December 20, 2009

"I find it embarrassing. I hear people speaking against the very idea of having rental housing."

"In terms of doing its part to meet the need for affordable housing, the village is so far behind the rest of the county, it's ridiculous."

It's Shorewood Hills, Wisconsin, where, in the words of one Village Board member, "People who live here are in for the long haul... This project increases the voting rolls by 20 percent with people who have different values - I'm not saying bad values - but different values from what we have here...."

(Thanks to Irene for the link.)

73 comments:

Big Mike said...

Not a surprise. Liberals are all about somebody else paying the price for their foolish passions.

AJ Lynch said...

I want some of this affordable stuff...healthcare,housing, college tuitions, BMW's.

Affordable means what? Pay what you can or want? Nah,I think it means the guvmint decides who gets it.

A liberal will never define or say what "affordable" means. They do think, however, we need more of it.

Meade said...

Looks to me like commercial space. Why not tear it down and develop a revenue-producing Walmart?

For the People.

Irene said...

Thank you! I've been wrestling with this story for two days, and you pulled the very quote that rattled me.

cryptical said...

"Affordable" is the progressive codeword for "subsidized".

Lem said...

Any validity to the argument that the long term effect of these kinds of ventures inevitably lead to depressed real state value, a rise in crime and ultimately white flight?

Maguro said...

What's embarrassing is all these people talking around the subject and wrestling with their white liberal guilt in public. If you don't want the riff-raff moving into your nice neighborhood, just say so.

EDH said...

Sure, it's hypocritical when those with "liberal ideals" say something like:

"People who live here are in for the long haul," Tim Rikkers, a Village Board member, said at a public hearing this week. "This project increases the voting rolls by 20 percent with people who have different values - I'm not saying bad values - but different values from what we have here."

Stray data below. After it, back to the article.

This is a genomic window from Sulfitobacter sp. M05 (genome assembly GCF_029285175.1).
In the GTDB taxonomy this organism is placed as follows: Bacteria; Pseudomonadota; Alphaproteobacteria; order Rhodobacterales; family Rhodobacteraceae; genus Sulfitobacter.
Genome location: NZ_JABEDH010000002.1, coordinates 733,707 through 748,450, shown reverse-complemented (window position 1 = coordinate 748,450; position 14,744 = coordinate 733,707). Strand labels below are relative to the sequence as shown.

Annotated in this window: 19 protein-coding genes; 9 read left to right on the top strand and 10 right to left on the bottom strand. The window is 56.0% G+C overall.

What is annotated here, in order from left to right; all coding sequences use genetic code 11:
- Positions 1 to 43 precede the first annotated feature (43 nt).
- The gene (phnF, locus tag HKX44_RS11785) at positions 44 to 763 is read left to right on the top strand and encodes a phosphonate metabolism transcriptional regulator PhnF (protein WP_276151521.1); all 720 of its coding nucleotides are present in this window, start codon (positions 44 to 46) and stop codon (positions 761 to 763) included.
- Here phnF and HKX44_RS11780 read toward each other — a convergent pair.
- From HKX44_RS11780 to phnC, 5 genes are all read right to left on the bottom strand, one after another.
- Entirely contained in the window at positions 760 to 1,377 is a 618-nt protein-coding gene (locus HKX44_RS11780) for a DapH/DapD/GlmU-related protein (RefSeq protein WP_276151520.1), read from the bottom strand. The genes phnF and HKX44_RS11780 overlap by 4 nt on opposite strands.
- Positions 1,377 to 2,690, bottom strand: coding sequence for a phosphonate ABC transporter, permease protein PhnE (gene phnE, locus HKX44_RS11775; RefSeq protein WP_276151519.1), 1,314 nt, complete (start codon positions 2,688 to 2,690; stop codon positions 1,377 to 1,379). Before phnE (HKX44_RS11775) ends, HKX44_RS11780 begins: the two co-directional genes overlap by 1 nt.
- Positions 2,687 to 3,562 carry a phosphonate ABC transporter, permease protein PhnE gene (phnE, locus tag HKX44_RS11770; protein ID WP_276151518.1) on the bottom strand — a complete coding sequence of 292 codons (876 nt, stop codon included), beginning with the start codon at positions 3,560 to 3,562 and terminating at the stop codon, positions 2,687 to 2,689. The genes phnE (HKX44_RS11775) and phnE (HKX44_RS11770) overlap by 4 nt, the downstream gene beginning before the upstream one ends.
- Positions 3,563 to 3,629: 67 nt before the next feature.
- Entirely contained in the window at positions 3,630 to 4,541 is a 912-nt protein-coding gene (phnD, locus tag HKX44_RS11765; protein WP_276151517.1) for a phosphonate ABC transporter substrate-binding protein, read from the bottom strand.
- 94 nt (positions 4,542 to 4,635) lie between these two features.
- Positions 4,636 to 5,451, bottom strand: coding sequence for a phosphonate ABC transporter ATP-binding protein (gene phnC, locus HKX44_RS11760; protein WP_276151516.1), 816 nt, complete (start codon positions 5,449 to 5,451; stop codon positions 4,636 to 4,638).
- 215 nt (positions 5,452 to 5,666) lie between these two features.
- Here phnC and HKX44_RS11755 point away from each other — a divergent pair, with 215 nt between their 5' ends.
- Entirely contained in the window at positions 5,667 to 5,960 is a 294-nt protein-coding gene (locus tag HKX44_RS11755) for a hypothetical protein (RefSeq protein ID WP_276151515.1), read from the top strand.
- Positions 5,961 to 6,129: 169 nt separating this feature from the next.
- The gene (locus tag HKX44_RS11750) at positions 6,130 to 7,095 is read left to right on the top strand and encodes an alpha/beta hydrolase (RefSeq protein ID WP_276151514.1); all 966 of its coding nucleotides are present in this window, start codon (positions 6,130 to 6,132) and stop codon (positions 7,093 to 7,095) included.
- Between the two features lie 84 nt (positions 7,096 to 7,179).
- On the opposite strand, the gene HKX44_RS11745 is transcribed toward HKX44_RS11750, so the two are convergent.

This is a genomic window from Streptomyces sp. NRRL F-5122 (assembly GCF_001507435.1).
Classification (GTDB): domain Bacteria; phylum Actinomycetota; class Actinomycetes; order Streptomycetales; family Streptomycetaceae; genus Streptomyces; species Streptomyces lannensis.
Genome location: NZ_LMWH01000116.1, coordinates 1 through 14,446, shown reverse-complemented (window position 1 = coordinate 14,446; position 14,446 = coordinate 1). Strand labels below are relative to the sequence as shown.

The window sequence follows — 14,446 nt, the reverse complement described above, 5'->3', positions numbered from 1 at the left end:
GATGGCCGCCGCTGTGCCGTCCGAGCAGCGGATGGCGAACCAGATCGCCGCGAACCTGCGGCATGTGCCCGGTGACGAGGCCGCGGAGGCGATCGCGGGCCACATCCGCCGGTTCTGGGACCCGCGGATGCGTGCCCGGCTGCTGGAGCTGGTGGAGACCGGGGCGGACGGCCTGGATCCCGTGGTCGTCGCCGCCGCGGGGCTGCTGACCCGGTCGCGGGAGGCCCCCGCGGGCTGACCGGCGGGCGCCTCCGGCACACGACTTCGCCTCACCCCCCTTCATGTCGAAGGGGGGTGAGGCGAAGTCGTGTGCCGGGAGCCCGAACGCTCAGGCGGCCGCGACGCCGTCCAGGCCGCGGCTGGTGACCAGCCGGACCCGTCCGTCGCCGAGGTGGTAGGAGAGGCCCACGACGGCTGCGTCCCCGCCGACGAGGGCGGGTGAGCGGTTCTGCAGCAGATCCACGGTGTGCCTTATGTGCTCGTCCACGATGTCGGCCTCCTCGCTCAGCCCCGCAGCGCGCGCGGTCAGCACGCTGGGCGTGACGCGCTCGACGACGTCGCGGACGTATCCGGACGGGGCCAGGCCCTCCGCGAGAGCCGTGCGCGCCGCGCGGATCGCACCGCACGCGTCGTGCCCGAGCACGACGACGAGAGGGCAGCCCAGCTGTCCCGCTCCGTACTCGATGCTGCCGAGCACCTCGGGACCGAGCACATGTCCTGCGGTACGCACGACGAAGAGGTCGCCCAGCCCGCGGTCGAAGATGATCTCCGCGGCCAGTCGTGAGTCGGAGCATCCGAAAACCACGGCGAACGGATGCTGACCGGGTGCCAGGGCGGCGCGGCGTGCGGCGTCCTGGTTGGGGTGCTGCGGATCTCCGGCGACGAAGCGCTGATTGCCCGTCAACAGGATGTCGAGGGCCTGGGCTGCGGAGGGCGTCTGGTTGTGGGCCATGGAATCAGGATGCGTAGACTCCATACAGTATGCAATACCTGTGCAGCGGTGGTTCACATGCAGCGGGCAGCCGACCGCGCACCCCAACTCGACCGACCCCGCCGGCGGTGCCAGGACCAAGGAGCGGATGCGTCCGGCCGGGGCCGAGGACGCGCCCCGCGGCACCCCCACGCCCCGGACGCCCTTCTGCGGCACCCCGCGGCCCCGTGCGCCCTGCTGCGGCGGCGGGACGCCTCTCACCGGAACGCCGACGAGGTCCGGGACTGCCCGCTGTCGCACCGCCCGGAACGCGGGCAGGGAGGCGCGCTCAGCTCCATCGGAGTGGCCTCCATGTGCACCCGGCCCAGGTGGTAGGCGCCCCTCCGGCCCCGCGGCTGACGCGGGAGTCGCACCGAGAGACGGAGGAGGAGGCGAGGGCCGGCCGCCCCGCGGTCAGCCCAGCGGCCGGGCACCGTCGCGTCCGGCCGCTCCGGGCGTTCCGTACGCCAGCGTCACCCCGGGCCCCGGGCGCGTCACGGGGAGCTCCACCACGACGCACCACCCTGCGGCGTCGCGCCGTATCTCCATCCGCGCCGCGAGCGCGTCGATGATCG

It doesn't make it wrong, only it reveals that those with "liberal ideals" tend to express it only when it hits home, their home.

The one fact the article leaves out is the magnitude of the direct public subsidy.

Andover Hill Investments of Warrenville, Ill., has requested rezoning for the rental project. It would be financed through the state-administered Low Income Housing Tax Credit program, under which tax credits are issued in return for creation of housing for people with lower incomes.

To entice a private developer to enter a losing proposition -- it'd have to be to justify the subsidy in the first place -- the subsidy must be rather substantial.

It really is staggering when you realize how much economic power the political class has been able to arrogate to themselves with the taxpayer's money and credit. The power over deciding who wins and who loses, from housing policy to the financial industry to health care.

Seemingly, the only response to the crisis is more of the same done at an accelerated rate.

vbspurs said...

Oh, please. Liberals are the biggest NIMBYs in the world. Bob Kennedy Jr is a raging environmental crusader, but when developers tried to install an enviro-friendly wind farm outside of the Kennedy compound in Hyannis Port, he was indignant.

Cheers,
Victoria

vbspurs said...

But you have to realize that if they can't fill it with the intended crowd ... 10 years down the road, the mix and the kind of people who move in there would be very different."